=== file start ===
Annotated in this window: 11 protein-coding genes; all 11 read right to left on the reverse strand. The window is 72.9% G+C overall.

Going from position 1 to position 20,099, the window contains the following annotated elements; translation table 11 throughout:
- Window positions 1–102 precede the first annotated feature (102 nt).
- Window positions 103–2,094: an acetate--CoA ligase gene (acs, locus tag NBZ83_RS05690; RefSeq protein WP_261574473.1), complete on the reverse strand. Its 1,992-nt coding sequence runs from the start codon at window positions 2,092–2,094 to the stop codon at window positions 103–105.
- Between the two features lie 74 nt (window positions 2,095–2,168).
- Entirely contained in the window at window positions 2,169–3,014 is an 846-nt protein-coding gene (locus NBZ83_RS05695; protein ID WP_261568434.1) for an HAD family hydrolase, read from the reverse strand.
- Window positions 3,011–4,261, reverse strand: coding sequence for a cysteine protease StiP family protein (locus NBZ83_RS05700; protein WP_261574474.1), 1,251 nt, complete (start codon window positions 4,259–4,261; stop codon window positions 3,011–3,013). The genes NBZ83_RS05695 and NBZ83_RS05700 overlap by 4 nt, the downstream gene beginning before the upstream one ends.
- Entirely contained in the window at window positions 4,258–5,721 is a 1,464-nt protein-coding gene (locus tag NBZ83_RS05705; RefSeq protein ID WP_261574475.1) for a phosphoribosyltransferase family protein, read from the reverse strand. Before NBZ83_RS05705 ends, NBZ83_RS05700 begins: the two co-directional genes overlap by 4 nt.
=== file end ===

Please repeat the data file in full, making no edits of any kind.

Annotated in this window: 11 protein-coding genes; all 11 read right to left on the reverse strand. The window is 72.9% G+C overall.

Going from position 1 to position 20,099, the window contains the following annotated elements; translation table 11 throughout:
- Window positions 1–102 precede the first annotated feature (102 nt).
- Window positions 103–2,094: an acetate--CoA ligase gene (acs, locus tag NBZ83_RS05690; RefSeq protein WP_261574473.1), complete on the reverse strand. Its 1,992-nt coding sequence runs from the start codon at window positions 2,092–2,094 to the stop codon at window positions 103–105.
- Between the two features lie 74 nt (window positions 2,095–2,168).
- Entirely contained in the window at window positions 2,169–3,014 is an 846-nt protein-coding gene (locus NBZ83_RS05695; protein ID WP_261568434.1) for an HAD family hydrolase, read from the reverse strand.
- Window positions 3,011–4,261, reverse strand: coding sequence for a cysteine protease StiP family protein (locus NBZ83_RS05700; protein WP_261574474.1), 1,251 nt, complete (start codon window positions 4,259–4,261; stop codon window positions 3,011–3,013). The genes NBZ83_RS05695 and NBZ83_RS05700 overlap by 4 nt, the downstream gene beginning before the upstream one ends.
- Entirely contained in the window at window positions 4,258–5,721 is a 1,464-nt protein-coding gene (locus tag NBZ83_RS05705; RefSeq protein ID WP_261574475.1) for a phosphoribosyltransferase family protein, read from the reverse strand. Before NBZ83_RS05705 ends, NBZ83_RS05700 begins: the two co-directional genes overlap by 4 nt.